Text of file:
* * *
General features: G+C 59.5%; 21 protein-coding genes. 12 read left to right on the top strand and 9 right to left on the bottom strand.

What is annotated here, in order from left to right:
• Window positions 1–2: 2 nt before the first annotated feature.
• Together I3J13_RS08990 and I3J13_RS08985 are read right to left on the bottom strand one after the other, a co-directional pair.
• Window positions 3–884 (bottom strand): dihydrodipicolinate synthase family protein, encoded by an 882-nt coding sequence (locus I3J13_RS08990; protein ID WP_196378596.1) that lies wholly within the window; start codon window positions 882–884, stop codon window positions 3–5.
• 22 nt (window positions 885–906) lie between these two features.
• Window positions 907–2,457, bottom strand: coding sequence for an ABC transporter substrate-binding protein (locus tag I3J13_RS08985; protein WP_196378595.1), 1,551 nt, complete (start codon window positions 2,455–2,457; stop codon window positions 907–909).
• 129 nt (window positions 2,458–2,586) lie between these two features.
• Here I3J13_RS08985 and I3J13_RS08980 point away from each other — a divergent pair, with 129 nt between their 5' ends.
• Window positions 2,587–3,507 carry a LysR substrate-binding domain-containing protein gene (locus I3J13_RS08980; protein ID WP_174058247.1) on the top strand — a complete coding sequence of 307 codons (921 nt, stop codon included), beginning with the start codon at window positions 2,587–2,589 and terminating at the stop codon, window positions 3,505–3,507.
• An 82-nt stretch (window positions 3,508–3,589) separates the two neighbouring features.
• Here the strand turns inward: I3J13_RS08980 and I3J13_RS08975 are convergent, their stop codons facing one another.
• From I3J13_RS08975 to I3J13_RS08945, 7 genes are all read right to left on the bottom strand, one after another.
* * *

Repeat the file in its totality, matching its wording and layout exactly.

General features: G+C 59.5%; 21 protein-coding genes. 12 read left to right on the top strand and 9 right to left on the bottom strand.

What is annotated here, in order from left to right:
• Window positions 1–2: 2 nt before the first annotated feature.
• Together I3J13_RS08990 and I3J13_RS08985 are read right to left on the bottom strand one after the other, a co-directional pair.
• Window positions 3–884 (bottom strand): dihydrodipicolinate synthase family protein, encoded by an 882-nt coding sequence (locus I3J13_RS08990; protein ID WP_196378596.1) that lies wholly within the window; start codon window positions 882–884, stop codon window positions 3–5.
• 22 nt (window positions 885–906) lie between these two features.
• Window positions 907–2,457, bottom strand: coding sequence for an ABC transporter substrate-binding protein (locus tag I3J13_RS08985; protein WP_196378595.1), 1,551 nt, complete (start codon window positions 2,455–2,457; stop codon window positions 907–909).
• 129 nt (window positions 2,458–2,586) lie between these two features.
• Here I3J13_RS08985 and I3J13_RS08980 point away from each other — a divergent pair, with 129 nt between their 5' ends.
• Window positions 2,587–3,507 carry a LysR substrate-binding domain-containing protein gene (locus I3J13_RS08980; protein ID WP_174058247.1) on the top strand — a complete coding sequence of 307 codons (921 nt, stop codon included), beginning with the start codon at window positions 2,587–2,589 and terminating at the stop codon, window positions 3,505–3,507.
• An 82-nt stretch (window positions 3,508–3,589) separates the two neighbouring features.
• Here the strand turns inward: I3J13_RS08980 and I3J13_RS08975 are convergent, their stop codons facing one another.
• From I3J13_RS08975 to I3J13_RS08945, 7 genes are all read right to left on the bottom strand, one after another.